Re: Bastille Day - Crown ruby necklace. Edited to show error.
Posted by Beth on July 13, 2018, 7:56 pm, in reply to "Re: Bastille Day - the necklace that kicked the whole thing off."
I am starting this with some trepidation as I know so very little about the French crown jewels, but I have found some information which may relate to the grand ruby necklace of the parure which the Duchess of Angouleme had made from the French Crown rubies. |
I find it remarkable that this necklace, now in the Louvre,** survived in the original format after it was sold when the French Crown jewels were auctioned in 1887.
According to Vincent Meylan in Christie's The Jewellery Archives Revealed p. 166 this necklace was auctioned by Christie's in December 1982 and then again in May 1993.
I have no information about who purchased the necklace in 1982 and then placed it for auction in 1993, but it is possible that for a good portion of the twentieth century the necklace was owned by Sir George Cooper and then his descendants. The information I have is not proof positive, but!
I initially found this information when I was looking for information about Queen Alexandra and discovered that Sir George Cooper was said to have owned one of the Fleur de Lys from her crown (probably as Vincent Meylan argues in Christie's p. 67 from the Regal circlet which Queen Alexandra had made and which now belongs to the Norwegian royal family.)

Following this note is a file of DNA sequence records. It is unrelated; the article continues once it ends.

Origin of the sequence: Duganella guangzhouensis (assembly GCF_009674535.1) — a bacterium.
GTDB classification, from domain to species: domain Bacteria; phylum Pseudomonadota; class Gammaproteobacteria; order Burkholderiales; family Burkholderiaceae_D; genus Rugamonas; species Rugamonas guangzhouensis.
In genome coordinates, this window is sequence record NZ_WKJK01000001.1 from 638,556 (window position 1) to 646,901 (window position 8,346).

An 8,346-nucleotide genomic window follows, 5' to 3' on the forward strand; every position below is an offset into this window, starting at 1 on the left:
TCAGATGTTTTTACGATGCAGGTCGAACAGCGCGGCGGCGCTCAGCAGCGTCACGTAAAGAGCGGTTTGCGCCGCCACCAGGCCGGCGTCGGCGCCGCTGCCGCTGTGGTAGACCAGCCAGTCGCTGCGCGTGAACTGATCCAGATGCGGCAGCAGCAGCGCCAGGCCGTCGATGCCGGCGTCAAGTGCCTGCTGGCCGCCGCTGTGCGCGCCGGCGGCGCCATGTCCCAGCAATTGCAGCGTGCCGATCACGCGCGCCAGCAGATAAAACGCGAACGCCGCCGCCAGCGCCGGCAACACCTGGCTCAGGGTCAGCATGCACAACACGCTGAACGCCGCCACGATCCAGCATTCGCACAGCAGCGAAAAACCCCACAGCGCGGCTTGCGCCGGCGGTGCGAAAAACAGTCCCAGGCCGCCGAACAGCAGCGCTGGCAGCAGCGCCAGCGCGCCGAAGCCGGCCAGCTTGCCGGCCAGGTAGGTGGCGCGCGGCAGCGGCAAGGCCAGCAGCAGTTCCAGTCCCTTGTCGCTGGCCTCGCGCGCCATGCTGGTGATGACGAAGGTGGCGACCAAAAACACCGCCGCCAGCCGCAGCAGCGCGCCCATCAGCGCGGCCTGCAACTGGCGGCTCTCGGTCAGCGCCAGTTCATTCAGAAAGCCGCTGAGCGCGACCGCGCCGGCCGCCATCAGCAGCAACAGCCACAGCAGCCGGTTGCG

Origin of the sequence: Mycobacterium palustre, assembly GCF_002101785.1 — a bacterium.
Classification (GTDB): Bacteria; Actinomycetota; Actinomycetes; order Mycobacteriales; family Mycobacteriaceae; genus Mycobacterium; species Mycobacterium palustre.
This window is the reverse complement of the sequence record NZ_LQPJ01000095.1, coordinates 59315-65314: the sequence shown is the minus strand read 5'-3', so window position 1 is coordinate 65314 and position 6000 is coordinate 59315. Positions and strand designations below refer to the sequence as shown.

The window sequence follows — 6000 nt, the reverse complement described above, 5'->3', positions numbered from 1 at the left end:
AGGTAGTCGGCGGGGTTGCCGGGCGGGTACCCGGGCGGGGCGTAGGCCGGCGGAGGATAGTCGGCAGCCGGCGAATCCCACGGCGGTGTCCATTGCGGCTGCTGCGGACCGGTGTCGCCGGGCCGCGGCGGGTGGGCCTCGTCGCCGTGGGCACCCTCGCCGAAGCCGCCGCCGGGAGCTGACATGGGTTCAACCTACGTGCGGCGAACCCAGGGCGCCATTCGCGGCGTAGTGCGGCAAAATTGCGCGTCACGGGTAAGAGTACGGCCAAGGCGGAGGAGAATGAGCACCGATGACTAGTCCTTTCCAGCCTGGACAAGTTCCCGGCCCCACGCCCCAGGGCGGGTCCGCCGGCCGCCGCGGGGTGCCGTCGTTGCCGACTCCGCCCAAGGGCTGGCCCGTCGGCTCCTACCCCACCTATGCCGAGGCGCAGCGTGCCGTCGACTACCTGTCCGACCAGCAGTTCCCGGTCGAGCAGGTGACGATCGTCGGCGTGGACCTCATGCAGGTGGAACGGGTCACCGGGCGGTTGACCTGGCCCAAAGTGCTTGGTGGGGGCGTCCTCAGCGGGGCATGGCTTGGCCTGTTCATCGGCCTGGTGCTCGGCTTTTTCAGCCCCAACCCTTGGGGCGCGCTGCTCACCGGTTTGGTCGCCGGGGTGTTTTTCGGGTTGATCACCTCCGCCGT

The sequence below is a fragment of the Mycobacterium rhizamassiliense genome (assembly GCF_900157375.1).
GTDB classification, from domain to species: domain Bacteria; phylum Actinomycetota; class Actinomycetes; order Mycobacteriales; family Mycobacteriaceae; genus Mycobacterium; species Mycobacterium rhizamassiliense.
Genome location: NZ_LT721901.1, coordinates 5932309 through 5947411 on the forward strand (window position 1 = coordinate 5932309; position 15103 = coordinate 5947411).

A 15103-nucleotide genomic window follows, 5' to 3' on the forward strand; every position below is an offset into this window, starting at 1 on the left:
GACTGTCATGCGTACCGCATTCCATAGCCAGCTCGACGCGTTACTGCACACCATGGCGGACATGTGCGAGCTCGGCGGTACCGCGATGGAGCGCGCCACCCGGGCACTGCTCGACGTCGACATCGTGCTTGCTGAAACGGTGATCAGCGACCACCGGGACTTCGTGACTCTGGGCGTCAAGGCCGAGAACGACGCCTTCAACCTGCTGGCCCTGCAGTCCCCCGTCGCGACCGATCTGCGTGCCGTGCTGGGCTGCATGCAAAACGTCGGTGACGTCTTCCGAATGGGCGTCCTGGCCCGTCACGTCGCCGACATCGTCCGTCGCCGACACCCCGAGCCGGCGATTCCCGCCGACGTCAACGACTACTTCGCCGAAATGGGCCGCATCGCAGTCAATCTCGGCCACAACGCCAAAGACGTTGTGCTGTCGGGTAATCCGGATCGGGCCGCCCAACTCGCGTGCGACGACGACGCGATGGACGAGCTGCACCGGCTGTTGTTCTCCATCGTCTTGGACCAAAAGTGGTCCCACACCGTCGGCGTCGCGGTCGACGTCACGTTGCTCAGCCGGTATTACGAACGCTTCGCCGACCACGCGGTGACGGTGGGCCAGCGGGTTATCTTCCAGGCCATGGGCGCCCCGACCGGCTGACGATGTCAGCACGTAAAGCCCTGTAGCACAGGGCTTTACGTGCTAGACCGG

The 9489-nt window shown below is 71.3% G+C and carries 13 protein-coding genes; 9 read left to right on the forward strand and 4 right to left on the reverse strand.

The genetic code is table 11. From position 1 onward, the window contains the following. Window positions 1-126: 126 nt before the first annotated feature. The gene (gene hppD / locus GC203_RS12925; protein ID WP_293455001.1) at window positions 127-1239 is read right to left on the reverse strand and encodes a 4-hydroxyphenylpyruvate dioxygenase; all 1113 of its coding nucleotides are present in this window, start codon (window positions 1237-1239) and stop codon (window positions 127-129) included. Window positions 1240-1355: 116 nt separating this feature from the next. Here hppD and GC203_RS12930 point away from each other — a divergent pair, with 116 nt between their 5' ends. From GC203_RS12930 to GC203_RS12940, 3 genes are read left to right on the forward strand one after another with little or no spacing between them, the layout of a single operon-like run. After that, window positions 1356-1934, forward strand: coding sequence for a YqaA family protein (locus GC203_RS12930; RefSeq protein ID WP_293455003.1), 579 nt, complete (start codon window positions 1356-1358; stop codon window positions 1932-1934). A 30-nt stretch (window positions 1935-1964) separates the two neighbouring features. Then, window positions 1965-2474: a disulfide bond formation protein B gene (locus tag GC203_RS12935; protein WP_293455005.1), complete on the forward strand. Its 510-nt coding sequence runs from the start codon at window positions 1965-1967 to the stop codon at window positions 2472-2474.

Press reports of the will of Sir George Cooper noted that among items he had classified as "heirlooms" were a Fleur de Lys brooch said to be from Queen Alexandra's crown and a ruby necklace from the French Crown jewels. (These and other items were placed in a trust to be inherited by specific heirs -- or entailed as the saying is) There are numerous very similar reports - below are a few.
Telegraph 12 April 1940
Dundee Courier 12 April 1940
Without photograph or other detailed proof it is impossible to say if Sir George Cooper did in fact own the French Crown ruby necklace now in the Louvre, but Sir George's will described it as such. Perhaps more significantly there is evidence that his descendants applied for, and were granted in early 1982, a court order allowing for a change in a trust created by Sir George's will.
Who purchased the necklace after it was auctioned in 1982 is another mystery.
If Sir George Cooper owned the necklace now in the Louvre, the next question is when and how he might have acquired it.
Sir George's will states that he purchased the necklace from Carringtons Jewellers but does not give a date.
Perhaps the purchase was after 1923. The press in that year had a number of reports of a French Crown ruby necklace in the possession of a "court jeweller". If we ignore the reference to Marie Antoinette, it could be the necklace in question -- but I freely admit the report below and others may refer to another jewel entirely. Another mystery!!
** Edit: I was very much mistaken in saying this. See the post by Thomas http://mb.boardhost.com/historyroyaljewels/msg/1531503763.html